Paying Attention to Electrolytes
The author thankfully prioritized in his article non-medicinal treatment options for behavioral disorders in dementia (1).
The fact is that in older patients in particular, whose multimorbidity often results in polypharmacy, additional drugs to treat behavioral disorders are associated with substantial risks. Study data and the S3 guideline for dementia recommend treatment with citalopram in addition to risperidone, which is also licensed for this indication. The guideline describes indications of the efficacy of citalopram in dementia patients displaying agitation with an evidence level of Ib. Of note in this context is the fact that in a Rote Hand Brief (technical information disseminated from pharmaceutical companies directly to healthcare professionals) of 2011, simultaneous use of citalopram with drugs that are known to potentially prolong the QT interval is contraindicated. Because of the multitude of substances that prolong the QT interval, the use of citalopram in gerontopsychiatric patients substantially raises the probability that this contraindication is ignored and therefore the risk of developing torsade de pointes tachycardias increases substantially.
Because of its more favorable interaction profile in the cytochrome P-450 system compared with other SSRIs (fluoxetine, fluvoxamine, paroxetine), sertraline should be singled out as an alternative.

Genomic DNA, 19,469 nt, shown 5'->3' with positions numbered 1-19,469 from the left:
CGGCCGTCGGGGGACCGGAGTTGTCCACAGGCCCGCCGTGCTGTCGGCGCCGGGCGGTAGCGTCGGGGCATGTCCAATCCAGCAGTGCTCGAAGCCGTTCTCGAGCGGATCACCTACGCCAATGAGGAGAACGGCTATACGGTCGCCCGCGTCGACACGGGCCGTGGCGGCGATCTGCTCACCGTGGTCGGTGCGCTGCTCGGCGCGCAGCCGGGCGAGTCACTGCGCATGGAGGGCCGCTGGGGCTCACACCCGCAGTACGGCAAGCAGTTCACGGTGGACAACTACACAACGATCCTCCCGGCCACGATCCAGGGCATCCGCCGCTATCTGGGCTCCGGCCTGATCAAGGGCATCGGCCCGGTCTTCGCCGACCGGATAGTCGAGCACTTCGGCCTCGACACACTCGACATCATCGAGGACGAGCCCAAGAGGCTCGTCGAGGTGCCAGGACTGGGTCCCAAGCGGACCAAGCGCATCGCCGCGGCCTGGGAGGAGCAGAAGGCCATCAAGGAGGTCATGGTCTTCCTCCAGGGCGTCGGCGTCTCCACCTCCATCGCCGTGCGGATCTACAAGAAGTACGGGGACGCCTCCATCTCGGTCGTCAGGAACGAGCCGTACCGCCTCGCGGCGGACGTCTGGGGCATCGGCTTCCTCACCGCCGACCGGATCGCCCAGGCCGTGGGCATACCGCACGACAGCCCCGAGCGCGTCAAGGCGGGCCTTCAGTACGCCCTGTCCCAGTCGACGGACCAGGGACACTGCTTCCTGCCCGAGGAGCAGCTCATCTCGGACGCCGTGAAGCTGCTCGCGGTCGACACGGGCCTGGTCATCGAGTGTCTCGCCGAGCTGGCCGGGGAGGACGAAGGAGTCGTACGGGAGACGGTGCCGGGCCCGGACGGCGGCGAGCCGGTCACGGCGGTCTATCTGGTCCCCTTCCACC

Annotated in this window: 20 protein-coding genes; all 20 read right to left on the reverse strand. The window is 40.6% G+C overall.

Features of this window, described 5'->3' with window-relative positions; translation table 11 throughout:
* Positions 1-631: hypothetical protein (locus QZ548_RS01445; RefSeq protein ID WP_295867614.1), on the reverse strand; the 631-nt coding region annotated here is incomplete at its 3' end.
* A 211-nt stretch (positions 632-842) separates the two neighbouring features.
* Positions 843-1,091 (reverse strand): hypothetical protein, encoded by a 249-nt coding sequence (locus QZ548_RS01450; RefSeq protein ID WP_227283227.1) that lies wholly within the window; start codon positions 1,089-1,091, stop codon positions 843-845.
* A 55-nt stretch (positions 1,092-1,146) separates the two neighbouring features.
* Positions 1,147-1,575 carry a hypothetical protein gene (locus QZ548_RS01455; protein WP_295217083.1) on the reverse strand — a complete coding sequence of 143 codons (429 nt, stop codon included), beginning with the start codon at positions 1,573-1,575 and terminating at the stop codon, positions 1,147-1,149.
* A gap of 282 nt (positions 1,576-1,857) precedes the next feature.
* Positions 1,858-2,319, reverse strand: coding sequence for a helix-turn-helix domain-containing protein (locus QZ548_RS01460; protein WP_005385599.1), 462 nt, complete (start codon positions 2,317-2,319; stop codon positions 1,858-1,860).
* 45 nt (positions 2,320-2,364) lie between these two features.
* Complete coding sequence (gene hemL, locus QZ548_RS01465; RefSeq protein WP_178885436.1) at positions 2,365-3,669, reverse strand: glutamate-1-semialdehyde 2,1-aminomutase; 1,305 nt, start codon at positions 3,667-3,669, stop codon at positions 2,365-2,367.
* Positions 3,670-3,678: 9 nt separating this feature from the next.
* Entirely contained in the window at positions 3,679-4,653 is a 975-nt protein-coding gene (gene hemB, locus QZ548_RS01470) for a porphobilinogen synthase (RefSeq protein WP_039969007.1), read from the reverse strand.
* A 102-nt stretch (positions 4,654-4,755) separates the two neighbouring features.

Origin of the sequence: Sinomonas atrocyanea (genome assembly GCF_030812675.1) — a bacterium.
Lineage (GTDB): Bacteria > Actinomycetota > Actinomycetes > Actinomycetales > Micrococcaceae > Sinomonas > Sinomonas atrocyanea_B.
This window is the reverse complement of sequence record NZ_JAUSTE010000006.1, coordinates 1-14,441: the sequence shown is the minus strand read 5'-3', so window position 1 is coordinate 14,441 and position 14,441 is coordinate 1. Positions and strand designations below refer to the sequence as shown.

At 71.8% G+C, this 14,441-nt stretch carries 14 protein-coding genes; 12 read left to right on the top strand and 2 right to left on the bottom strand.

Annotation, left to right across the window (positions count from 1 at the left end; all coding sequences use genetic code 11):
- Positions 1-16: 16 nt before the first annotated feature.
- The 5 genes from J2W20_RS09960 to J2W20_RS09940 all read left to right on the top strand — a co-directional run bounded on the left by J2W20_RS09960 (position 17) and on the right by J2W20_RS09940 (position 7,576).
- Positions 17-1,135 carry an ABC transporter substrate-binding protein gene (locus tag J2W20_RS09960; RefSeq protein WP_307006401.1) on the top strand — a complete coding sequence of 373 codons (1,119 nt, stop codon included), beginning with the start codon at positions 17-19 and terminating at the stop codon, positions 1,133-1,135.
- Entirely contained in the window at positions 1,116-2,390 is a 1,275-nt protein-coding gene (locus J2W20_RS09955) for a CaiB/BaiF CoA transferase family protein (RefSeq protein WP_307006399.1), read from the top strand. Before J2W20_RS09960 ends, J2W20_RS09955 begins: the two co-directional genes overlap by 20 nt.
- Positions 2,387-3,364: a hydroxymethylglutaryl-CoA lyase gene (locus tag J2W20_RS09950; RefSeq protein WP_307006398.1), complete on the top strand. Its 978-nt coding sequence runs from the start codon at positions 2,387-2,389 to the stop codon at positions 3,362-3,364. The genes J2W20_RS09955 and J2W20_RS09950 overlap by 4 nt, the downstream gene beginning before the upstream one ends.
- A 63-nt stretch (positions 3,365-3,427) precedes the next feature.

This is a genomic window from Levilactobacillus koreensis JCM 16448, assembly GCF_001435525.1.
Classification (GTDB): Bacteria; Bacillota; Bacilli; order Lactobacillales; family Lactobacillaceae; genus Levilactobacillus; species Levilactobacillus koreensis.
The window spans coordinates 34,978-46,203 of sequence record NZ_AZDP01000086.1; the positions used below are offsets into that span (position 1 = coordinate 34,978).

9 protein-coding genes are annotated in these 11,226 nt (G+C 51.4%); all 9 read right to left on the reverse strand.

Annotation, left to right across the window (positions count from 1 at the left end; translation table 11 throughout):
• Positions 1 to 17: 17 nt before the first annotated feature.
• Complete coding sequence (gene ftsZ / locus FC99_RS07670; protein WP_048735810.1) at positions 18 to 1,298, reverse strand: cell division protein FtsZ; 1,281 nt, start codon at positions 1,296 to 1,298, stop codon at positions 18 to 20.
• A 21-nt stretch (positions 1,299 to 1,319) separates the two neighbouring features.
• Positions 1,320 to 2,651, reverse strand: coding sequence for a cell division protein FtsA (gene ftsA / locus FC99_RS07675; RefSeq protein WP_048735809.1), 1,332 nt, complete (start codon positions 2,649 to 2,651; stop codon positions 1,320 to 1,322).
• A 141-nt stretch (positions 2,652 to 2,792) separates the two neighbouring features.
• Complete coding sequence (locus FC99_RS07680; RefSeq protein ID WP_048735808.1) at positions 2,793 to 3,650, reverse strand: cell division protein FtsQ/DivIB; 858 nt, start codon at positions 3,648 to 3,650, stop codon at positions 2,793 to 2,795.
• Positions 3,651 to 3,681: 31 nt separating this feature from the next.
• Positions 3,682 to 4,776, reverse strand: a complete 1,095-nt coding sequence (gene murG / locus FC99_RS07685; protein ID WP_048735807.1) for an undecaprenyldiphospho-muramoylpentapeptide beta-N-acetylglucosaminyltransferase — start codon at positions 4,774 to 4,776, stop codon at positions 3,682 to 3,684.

Especially in older patients, the risk of electrolyte imbalances in the sense of hyponatremia as a result of treatment with any SSRI should be emphasized, especially at the start of the treatment.
Furthermore, a critical cost-benefit analysis is recommended because of the potentially increased risk of hemorrhage—both gastrointestinal and intracerebral—when SSRIs and non-steroidal anti-inflammatories/acetylsalicylic acid are combined (2, 3). Such combination treatment should be undertaken extremely cautiously in patients at risk of falls, and all non-medicinal options for treatment should be exhausted completely.
Dr. med. Sara Bienentreu
Fachklinik Marienborn gGmbH
Conflict of interest statement
Dr Bienentreu has received consultancy fees from Janssen-Cilag and Lundbeck. She has received funding for preparing scientific conferences from Janssen-Cilag.
|1.||Kratz T: The diagnosis and treatment of behavioral disorders in dementia. Dtsch Arztebl Int 2017; 114: 447–54 VOLLTEXT|
|2.||Strubel T, Birkhofer A, Mößmer G, Förstl H: Blutungsrisiko unter SSRI-Behandlung. Nervenarzt 2010; 81: 549–55 CrossRef MEDLINE|
|3.||Shin JY, Park MJ, Lee SH, et al.: Risk of intracranial haemorrhage in antidepressant users with concurrent use of non-steroidal anti-inflammatory drugs: nationwide propensity score matched study. BMJ 2015; 351: h3517 CrossRef MEDLINE PubMed Central|